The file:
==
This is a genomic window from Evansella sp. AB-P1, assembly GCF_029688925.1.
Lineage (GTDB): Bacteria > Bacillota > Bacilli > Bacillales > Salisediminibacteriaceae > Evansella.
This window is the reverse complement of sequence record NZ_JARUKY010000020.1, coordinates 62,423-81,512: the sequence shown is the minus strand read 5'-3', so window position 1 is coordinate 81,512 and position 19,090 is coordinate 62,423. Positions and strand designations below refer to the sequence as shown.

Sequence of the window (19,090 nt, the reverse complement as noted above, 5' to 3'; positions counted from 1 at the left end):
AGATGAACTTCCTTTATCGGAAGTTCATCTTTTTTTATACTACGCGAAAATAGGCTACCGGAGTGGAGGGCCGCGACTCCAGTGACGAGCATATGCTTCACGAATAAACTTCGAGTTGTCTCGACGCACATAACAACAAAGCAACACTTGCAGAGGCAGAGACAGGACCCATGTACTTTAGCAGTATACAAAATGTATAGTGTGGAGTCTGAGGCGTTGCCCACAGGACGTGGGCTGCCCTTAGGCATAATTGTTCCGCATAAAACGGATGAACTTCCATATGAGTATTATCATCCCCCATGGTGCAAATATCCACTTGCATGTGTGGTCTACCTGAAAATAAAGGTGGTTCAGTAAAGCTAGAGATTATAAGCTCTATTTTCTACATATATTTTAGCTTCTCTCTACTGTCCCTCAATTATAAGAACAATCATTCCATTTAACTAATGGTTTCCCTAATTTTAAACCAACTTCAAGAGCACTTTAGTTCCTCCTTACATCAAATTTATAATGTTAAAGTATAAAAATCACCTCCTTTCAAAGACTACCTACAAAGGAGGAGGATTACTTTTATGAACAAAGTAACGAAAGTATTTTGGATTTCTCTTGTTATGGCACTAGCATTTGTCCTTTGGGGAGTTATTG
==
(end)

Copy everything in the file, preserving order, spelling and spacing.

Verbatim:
This is a genomic window from Evansella sp. AB-P1, assembly GCF_029688925.1.
Lineage (GTDB): Bacteria > Bacillota > Bacilli > Bacillales > Salisediminibacteriaceae > Evansella.
This window is the reverse complement of sequence record NZ_JARUKY010000020.1, coordinates 62,423-81,512: the sequence shown is the minus strand read 5'-3', so window position 1 is coordinate 81,512 and position 19,090 is coordinate 62,423. Positions and strand designations below refer to the sequence as shown.

Sequence of the window (19,090 nt, the reverse complement as noted above, 5' to 3'; positions counted from 1 at the left end):
AGATGAACTTCCTTTATCGGAAGTTCATCTTTTTTTATACTACGCGAAAATAGGCTACCGGAGTGGAGGGCCGCGACTCCAGTGACGAGCATATGCTTCACGAATAAACTTCGAGTTGTCTCGACGCACATAACAACAAAGCAACACTTGCAGAGGCAGAGACAGGACCCATGTACTTTAGCAGTATACAAAATGTATAGTGTGGAGTCTGAGGCGTTGCCCACAGGACGTGGGCTGCCCTTAGGCATAATTGTTCCGCATAAAACGGATGAACTTCCATATGAGTATTATCATCCCCCATGGTGCAAATATCCACTTGCATGTGTGGTCTACCTGAAAATAAAGGTGGTTCAGTAAAGCTAGAGATTATAAGCTCTATTTTCTACATATATTTTAGCTTCTCTCTACTGTCCCTCAATTATAAGAACAATCATTCCATTTAACTAATGGTTTCCCTAATTTTAAACCAACTTCAAGAGCACTTTAGTTCCTCCTTACATCAAATTTATAATGTTAAAGTATAAAAATCACCTCCTTTCAAAGACTACCTACAAAGGAGGAGGATTACTTTTATGAACAAAGTAACGAAAGTATTTTGGATTTCTCTTGTTATGGCACTAGCATTTGTCCTTTGGGGAGTTATTG